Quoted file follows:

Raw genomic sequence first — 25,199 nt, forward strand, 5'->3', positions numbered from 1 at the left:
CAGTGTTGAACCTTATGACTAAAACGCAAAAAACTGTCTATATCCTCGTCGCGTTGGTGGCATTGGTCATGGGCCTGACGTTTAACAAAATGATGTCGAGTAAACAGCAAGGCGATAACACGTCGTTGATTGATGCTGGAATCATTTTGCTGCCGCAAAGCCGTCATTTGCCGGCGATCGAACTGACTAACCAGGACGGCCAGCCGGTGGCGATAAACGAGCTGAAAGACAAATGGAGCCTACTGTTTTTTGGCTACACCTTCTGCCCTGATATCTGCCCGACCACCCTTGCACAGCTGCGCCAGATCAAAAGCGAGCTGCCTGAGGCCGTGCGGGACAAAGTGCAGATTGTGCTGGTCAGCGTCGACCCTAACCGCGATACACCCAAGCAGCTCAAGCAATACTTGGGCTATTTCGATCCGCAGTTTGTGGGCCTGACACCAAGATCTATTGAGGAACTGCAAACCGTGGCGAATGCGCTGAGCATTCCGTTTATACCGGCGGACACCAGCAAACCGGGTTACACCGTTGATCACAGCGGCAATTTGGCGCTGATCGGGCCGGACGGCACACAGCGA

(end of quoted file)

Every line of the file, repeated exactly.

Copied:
Raw genomic sequence first — 25,199 nt, forward strand, 5'->3', positions numbered from 1 at the left:
CAGTGTTGAACCTTATGACTAAAACGCAAAAAACTGTCTATATCCTCGTCGCGTTGGTGGCATTGGTCATGGGCCTGACGTTTAACAAAATGATGTCGAGTAAACAGCAAGGCGATAACACGTCGTTGATTGATGCTGGAATCATTTTGCTGCCGCAAAGCCGTCATTTGCCGGCGATCGAACTGACTAACCAGGACGGCCAGCCGGTGGCGATAAACGAGCTGAAAGACAAATGGAGCCTACTGTTTTTTGGCTACACCTTCTGCCCTGATATCTGCCCGACCACCCTTGCACAGCTGCGCCAGATCAAAAGCGAGCTGCCTGAGGCCGTGCGGGACAAAGTGCAGATTGTGCTGGTCAGCGTCGACCCTAACCGCGATACACCCAAGCAGCTCAAGCAATACTTGGGCTATTTCGATCCGCAGTTTGTGGGCCTGACACCAAGATCTATTGAGGAACTGCAAACCGTGGCGAATGCGCTGAGCATTCCGTTTATACCGGCGGACACCAGCAAACCGGGTTACACCGTTGATCACAGCGGCAATTTGGCGCTGATCGGGCCGGACGGCACACAGCGA